In Irish (gaelic) the spelling and prefixes vary depending firstly on what case is used (eg genitive usually requires the insertion of an extra “i”), and secondly with a woman’s name, it changed according to her marital status. It is a further factor in explaining why no-one in Ireland worried about the “correct” spelling. There wasn’t one.

    Here’s an example of spelling varying within the same family in the same census:

    http://www.census.nationalarchives.ie/pages/1901/Antrim/Sharvogues/Drumsough/920148/

    Expect the spelling to vary. It was the norm.

    Regarding Peter’s occupation in Ireland, Mullavilly was (and still is) a rural agricultural area. That he was a laborer in the US tends to indicate he didn’t have a trade eg stonemason, shoemaker, carpenter etc because if he did you would expect him to have pursued that in the US. Those sorts of skills were in demand and better paid than labouring. Therefore he was probably a labourer and weaver in Ireland. That’s what the majority of the population were in this part of Ireland. It was also one of several factors that encouraged them to migrate. Due to increasing mechanisation, the demand for labourers was starting to fall, and work was therefore slightly harder to find. (Whereas someone with a trade might find a bit more local employment).  There were other important factors behind the mass emigration but you tend to find labourers migrating more than farmers due to their weaker economic position.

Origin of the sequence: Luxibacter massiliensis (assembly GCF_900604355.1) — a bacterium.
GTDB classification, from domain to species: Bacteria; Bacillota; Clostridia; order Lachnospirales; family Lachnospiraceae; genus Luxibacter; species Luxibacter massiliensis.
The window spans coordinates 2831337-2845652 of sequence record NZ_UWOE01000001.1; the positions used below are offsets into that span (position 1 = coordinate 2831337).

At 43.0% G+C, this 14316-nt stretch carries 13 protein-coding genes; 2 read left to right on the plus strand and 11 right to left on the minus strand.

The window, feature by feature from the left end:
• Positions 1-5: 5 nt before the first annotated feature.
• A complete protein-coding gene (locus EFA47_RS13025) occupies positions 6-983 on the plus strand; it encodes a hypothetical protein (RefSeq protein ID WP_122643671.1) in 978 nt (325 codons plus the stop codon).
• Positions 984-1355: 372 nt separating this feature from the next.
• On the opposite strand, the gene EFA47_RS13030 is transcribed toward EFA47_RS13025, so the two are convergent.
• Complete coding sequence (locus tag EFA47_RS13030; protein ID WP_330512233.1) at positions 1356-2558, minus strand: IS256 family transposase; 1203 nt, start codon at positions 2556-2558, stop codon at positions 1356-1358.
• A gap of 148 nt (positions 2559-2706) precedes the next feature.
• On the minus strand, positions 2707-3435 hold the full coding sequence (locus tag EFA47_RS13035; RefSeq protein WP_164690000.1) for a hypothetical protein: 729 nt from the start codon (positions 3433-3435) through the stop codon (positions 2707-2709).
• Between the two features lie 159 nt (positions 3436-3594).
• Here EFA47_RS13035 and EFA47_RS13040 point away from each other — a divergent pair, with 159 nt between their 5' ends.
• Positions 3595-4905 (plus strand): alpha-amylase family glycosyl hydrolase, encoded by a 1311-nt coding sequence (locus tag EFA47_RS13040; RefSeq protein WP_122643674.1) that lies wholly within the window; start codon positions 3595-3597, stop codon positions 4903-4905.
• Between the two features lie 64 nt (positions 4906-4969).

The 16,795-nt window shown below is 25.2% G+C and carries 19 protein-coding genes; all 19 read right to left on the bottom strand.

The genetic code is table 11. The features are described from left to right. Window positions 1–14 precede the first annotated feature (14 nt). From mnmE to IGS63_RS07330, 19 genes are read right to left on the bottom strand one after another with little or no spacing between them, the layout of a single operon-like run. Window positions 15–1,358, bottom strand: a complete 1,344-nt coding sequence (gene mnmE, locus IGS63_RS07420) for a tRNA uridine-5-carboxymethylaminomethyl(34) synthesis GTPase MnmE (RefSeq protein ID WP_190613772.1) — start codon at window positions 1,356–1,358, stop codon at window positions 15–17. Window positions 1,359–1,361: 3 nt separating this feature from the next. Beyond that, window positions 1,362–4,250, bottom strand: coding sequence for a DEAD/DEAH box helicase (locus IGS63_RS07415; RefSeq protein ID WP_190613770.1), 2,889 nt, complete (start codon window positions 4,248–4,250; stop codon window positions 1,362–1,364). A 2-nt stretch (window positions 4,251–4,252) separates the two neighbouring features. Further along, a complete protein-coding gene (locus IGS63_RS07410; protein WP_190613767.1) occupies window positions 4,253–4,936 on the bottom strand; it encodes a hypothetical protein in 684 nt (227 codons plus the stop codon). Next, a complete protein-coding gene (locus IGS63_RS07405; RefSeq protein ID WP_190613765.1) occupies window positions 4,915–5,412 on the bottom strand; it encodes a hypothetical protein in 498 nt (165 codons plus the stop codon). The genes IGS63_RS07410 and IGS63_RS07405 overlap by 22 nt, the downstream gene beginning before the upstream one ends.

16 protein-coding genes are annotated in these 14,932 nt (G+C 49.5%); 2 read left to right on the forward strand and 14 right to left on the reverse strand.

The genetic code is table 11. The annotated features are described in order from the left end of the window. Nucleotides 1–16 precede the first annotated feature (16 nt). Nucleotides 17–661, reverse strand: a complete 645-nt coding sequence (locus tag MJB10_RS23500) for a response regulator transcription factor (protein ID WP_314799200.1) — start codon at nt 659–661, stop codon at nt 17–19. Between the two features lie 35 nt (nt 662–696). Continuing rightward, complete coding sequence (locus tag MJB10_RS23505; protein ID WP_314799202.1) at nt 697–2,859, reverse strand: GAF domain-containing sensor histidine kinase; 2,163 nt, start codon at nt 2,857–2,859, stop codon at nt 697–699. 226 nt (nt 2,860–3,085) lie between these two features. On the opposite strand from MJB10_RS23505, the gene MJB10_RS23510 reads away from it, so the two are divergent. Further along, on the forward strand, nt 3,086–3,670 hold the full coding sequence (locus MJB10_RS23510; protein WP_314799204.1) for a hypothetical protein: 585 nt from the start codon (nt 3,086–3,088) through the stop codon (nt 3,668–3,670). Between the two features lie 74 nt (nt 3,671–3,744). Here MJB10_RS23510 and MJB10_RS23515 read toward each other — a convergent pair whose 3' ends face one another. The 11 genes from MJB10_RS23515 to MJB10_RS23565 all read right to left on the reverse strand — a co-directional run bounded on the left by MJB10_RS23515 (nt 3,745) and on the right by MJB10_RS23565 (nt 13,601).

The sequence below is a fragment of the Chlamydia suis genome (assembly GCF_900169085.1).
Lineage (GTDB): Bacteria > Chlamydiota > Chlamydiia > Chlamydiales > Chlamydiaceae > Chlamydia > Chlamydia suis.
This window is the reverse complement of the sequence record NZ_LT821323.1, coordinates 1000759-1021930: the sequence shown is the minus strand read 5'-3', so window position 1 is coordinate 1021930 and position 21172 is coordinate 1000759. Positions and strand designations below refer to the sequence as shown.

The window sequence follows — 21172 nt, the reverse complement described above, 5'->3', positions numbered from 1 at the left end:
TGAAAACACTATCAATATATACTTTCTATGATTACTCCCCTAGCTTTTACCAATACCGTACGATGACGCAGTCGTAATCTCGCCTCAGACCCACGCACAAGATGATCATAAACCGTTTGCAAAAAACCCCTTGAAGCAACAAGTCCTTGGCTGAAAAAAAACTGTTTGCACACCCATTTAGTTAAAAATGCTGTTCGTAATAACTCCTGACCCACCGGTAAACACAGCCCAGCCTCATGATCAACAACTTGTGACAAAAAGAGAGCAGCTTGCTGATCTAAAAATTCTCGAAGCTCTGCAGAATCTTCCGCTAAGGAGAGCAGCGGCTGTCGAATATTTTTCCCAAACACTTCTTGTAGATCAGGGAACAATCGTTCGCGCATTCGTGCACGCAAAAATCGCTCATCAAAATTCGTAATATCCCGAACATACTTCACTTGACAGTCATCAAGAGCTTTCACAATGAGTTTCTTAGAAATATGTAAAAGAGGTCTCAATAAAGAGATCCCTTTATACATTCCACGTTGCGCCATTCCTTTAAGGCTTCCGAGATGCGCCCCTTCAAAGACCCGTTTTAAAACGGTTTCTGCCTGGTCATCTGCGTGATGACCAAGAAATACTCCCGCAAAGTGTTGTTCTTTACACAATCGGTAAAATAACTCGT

Elwyn, IrelandXO Volunteer ☘

    Tuesday 26th March 2019, 09:44AM
  • Elwyn,

    Thank you again for all of the information, it has been helpful and will likely give me direction in the future.  I know that more records are being published in the US, particularly from New York where I suspect was the port of entry for my relatives.  Hopefully I will be able to get enough information to do further research in Ireland in the future.  I am hoping that I still have family there and can connect with them.

    Have a wonderful day! 

    Cindy 

    Cindy T

    Thursday 28th March 2019, 03:42PM
  • Evening Cindy

     

    I think I can help you. Peter is my great great grandfather.  Have you connected with Jo (Bone-digger) in the US? 

     

    Regards

    Sam 

    Sam Cullen

    Monday 20th July 2020, 07:26PM